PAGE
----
Tuesday, April 17, 2012
From "The Four Loves" by C.S. Lewis. Part II
An excerpt from C.S. Lewis, The Four Loves: “Likings and Loves for the Sub-human” part II
“If you take nature as a teacher she will teach you exactly the lessons you had already decided to learn; this is only another way of saying that nature does not teach. The tendency to take her as a teacher is obviously very easily grafted on to the experience we call “love of nature.” But it is only a graft. While we are actually subjected to them, the “moods” and “spirits” of nature point no morals. Overwhelming gaiety, insupportable grandeur, sombre desolation are flung at you. Make what you can of them, if you must make at all. The only imperative that nature utters is, “Look. Listen. Attend.”
The fact that this imperative is so often misinterpreted and sets people making theologies and pantheologies and antitheologies—all of them which can be debunked—does not really touch the central experience itself. What nature-lovers—whether they are Wordsworthians or people with “dark gods in their blood” –get from nature is an iconography, a language of images. I do not mean simply visual images; it is the “moods” or “spirits” themselves—the powerful expositions of terror, gloom, jocundity, cruelty, lust, innocence, purity—that are the images. In them each man can clothe his own belief. We must learn our theology or philosophy elsewhere (not surprisingly, we often learn them from theologians and philosophers).
But when I speak of “clothing” our belief in such images I do not mean anything like using nature for similes or metaphors in the manner of the poets. Indeed I might have said “filling” or “incarnating” rather than clothing. Many people—I am one myself—would never, but for what nature does to us, have had any content to put into the words we must use in confessing our faith. Nature never taught me that there exists a God of glory and of infinite majesty. I had to learn that in other ways. But nature gave the word “glory” a meaning for me. I still do not know where else I could have found one. I do not see how the “fear” of God could have ever meant to me anything but the lowest prudential efforts to be safe, if I had never seen certain ominous ravines and unapproachable crags. And if nature had never awakened certain longings in me, huge areas of what I can now mean by the “love” of God would never, so far as I can see, have existed.
Of course the fact that a Christian can so use nature is not even the beginning of a proof that Christianity is true. Those suffering from Dark Gods can equally use her (I suppose) for their creed. That is precisely the point. Nature does not teach. A true philosophy may sometimes validate an experience of nature; and experience of nature cannot validate a philosophy. Nature will not verify any theological or metaphysical proposition (or not in the manner we are now considering); she will help to show what it means.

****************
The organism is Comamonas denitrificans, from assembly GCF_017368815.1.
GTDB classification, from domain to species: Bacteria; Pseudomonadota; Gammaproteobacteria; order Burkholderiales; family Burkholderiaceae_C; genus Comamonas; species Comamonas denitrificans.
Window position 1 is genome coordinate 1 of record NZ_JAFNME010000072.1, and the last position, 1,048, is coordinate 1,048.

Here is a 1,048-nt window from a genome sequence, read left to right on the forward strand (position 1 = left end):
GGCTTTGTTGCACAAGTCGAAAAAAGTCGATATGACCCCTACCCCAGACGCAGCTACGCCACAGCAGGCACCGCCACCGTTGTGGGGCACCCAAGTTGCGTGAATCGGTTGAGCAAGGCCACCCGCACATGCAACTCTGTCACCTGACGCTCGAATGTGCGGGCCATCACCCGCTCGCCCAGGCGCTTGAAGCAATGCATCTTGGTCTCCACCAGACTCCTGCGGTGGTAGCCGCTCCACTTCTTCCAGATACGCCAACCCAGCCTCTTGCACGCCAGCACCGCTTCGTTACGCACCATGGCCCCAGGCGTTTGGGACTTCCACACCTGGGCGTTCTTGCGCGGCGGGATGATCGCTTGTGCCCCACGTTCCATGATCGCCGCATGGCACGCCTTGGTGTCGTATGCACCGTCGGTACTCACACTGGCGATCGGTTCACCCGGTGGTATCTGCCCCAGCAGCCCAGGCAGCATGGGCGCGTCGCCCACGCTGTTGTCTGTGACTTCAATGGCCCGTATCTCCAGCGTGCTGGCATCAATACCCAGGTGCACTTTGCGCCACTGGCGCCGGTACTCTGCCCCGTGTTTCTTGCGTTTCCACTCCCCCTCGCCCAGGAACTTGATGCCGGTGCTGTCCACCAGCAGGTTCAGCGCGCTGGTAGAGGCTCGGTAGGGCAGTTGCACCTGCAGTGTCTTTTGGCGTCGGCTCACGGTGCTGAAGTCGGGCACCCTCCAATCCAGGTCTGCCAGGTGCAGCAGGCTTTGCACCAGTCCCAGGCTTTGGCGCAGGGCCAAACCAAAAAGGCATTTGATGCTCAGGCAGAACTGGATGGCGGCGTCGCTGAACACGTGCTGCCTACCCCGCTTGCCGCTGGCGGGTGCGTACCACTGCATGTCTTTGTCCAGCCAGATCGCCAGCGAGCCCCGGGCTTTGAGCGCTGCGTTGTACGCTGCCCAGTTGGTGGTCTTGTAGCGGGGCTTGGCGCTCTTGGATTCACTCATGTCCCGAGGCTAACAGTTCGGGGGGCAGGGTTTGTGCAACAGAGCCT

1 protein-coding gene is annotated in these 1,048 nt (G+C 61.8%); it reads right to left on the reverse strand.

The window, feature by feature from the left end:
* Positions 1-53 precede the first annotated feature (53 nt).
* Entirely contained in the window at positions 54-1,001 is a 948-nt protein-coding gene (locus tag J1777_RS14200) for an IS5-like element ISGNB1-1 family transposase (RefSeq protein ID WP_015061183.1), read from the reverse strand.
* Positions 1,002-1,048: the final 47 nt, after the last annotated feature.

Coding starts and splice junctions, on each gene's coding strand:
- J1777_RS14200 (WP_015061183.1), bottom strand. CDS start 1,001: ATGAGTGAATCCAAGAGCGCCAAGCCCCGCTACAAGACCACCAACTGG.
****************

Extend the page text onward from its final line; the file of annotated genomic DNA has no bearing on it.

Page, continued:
And not, on the Christian premises, by accident. The created glory may be expected to give us hints of the uncreated; for the one is derived from the other and in some fashion reflects it.
In some fashion. But not perhaps in so direct and simple a fashion as we at first might suppose. For of course all the facts stressed by nature-lovers of the other school are facts too; there are worms in the belly as well as primroses in the wood. Try to reconcile them, or to show that they don’t really need reconciliation, and you are turning from direct experience of nature—our present subject—to metaphysics or theodicy or something of that sort. That may be a sensible thing to do; but I think it should be kept distinct from the love of nature. While we are on that level, while we are sill claiming to speak of what nature has directly “said” to us, we must stick to it. We have seen an image of glory. We must not try to find a direct path through it and beyond it to an increasing knowledge of God. The path peters out almost at once. Terrors and mysteries, the whole depth of God’s counsels and the whole tangle of the history of the universe, choke it. We can’t get through; not that way. We must make a detour—Leave the hills and woods and go back to our studies, to church, to our Bibles, to our knees. Otherwise the love of nature is beginning to turn into a nature religion. And then, even if it does not lead us to the Dark Gods, it will lead us to a great deal of nonsense.” (p 223-224)
C.S. Lewis "The Four Loves" in The Beloved Works of C.S. Lewis (New York, Inspirational Press, 1960)